No but as I said earlier, it’s getting complicated towards money these days so it’s good to do things like that. The Sabaton festival is not about making money, though: we don’t make any money with that. We pay money to the other artists: they are the ones who make money at our festival. But it’s a fun thing to do. And every year, I have tears in my eyes when I see how many people are involved in it. We have 300 volunteers from everywhere in the world, working for us, many fans from all over the world coming to live in our home town for two weeks building the festival: it’s amazing. The atmosphere on this festival is kind of one the best atmosphere you can ever find. It started out as a small thing: we just wanted to do something for the release of The Art Of War. And it grew. Now, it’s a four-day festival, including the warm-up day. And the cruise… If we stopped it, people would be so angry! It can’t be any bigger. We sell out in 15 mins and there is no bigger ship: we can’t do anything more. The cruise ship is what it is. It started out as a solution for a problem. To transport the crew and the band from Sweden to Finland, the ferry company wanted to charge us so much, just to cross over! So I hired the entire boat instead, sold tickets and filled it with fans! It was seven years ago and it sold out every year. We also have our radio station. We had to put it to rest now because… We’ve kept it running for a while. You could listen to it everywhere in the world but it was in Swedish. Most of the stuff was pre-recorded but we did some live broadcasting as well. It was pretty funny. We inaugurated it on the day we had the pre-listening of The Last Stand. It worked fine, we had quite a lot of listeners and I’m waiting for a full report after this tour. We’re going to sit with the radio company and see if they’re happy with it.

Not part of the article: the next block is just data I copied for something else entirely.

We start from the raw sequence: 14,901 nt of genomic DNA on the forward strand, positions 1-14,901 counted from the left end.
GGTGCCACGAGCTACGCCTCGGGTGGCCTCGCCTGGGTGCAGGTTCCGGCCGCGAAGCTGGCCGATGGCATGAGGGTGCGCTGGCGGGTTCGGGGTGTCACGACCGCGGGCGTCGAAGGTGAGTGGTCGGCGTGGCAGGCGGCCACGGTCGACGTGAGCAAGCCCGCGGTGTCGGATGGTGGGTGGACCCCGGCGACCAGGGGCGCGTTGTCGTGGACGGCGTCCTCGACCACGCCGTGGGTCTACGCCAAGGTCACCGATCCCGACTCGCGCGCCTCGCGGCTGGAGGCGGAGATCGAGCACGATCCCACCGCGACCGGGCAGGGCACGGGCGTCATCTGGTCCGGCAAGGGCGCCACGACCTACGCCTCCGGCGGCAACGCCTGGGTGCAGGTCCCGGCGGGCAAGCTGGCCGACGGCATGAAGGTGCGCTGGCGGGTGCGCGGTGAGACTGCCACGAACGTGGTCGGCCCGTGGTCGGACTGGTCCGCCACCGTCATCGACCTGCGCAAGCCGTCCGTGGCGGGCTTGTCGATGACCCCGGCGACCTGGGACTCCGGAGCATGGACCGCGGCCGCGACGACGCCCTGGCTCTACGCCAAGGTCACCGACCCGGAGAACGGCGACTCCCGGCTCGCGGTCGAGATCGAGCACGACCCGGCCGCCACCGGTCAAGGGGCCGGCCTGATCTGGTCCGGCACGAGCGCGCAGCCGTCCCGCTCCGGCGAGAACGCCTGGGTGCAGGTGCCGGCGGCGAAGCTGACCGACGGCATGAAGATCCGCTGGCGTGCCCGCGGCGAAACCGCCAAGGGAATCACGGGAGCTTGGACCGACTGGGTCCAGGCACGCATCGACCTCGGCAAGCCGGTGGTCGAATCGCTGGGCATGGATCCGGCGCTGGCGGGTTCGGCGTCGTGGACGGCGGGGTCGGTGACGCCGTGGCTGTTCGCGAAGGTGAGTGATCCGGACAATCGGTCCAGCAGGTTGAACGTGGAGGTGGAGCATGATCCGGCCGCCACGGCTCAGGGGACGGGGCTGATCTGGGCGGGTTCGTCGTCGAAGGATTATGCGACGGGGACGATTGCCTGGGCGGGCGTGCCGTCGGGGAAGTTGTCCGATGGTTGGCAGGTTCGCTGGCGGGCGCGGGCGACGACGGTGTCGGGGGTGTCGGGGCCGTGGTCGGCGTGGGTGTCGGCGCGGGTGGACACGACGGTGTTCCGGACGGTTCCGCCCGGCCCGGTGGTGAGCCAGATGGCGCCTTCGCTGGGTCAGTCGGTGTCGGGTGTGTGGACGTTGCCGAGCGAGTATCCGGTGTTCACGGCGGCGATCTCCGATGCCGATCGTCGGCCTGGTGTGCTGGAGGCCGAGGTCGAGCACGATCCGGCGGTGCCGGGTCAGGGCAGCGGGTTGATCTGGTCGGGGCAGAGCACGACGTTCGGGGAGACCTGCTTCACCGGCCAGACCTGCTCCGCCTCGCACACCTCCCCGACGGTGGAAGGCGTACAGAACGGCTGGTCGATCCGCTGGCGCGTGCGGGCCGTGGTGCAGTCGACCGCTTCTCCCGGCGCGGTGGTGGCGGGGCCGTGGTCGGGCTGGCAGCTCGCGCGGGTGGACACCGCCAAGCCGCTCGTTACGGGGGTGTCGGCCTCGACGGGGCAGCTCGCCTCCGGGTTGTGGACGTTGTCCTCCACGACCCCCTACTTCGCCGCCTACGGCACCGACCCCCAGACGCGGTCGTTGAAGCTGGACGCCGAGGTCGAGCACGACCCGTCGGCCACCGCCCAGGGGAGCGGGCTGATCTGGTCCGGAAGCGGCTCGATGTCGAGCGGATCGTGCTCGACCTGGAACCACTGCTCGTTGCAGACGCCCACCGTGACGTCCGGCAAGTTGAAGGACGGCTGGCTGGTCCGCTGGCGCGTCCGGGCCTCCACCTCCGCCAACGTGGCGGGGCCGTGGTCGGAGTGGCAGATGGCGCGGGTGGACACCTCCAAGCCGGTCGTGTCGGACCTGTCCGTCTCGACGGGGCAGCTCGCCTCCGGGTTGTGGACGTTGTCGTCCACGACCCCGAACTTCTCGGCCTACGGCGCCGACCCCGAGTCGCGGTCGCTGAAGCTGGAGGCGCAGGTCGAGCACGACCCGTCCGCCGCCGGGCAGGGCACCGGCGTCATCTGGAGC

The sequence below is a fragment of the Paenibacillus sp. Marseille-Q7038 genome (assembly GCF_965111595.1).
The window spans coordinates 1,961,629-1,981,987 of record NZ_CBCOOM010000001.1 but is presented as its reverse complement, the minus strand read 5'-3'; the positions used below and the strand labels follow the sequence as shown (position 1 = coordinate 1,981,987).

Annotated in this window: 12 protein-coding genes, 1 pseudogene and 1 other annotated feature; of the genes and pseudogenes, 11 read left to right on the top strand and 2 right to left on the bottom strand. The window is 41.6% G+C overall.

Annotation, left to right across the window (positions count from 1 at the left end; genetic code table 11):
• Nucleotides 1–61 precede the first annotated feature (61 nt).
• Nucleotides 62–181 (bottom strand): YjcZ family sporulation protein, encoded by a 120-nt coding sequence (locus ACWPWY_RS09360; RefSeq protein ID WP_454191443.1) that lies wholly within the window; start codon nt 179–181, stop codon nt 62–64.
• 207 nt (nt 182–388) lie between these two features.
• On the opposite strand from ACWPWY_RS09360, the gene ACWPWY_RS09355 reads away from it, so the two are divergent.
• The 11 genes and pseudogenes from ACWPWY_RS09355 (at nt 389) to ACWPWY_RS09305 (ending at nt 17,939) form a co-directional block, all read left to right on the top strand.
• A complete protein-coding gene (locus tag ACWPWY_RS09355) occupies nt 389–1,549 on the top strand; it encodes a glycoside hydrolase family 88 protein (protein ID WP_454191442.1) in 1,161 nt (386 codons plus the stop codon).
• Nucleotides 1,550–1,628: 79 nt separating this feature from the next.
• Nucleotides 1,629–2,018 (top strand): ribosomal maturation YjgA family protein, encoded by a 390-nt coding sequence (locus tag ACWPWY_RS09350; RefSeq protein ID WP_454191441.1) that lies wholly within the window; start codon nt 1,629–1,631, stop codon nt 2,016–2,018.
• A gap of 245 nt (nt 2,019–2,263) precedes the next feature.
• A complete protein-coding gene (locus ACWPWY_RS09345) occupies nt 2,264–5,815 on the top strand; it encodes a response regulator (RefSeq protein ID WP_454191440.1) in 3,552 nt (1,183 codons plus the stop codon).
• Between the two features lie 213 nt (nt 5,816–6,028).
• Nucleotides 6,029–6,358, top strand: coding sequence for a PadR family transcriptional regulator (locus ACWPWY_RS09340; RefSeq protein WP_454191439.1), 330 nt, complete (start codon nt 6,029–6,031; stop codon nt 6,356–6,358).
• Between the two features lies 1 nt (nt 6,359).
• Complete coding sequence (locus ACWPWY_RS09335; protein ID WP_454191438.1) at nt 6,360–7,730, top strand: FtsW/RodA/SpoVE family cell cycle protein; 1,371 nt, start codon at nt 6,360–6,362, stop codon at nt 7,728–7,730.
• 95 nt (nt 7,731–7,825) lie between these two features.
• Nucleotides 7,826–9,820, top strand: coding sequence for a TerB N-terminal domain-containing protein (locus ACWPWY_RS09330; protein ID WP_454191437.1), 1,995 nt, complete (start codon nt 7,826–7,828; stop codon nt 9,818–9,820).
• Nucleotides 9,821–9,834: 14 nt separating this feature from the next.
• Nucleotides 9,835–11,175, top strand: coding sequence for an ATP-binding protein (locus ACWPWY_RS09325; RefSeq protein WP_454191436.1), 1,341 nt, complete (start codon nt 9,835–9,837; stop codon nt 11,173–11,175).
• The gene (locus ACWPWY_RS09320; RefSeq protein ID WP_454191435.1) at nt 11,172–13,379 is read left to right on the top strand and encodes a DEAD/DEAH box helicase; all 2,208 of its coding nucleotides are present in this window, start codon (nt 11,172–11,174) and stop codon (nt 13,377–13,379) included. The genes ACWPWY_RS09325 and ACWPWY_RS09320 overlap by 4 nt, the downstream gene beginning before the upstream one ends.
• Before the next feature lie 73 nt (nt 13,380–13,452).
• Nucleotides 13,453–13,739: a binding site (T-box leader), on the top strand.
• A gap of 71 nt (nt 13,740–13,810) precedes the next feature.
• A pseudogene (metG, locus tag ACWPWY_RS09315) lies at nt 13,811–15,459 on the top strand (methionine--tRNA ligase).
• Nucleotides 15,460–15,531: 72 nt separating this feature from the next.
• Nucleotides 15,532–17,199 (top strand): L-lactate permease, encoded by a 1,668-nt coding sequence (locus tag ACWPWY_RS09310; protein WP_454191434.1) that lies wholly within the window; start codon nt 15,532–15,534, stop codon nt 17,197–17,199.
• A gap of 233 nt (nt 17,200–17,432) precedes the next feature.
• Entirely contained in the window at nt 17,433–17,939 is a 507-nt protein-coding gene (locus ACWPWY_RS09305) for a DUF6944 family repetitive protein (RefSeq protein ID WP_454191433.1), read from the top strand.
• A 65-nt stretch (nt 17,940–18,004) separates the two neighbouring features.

Hellfest now. 2017 will be your third time there. Any memories of the previous ones?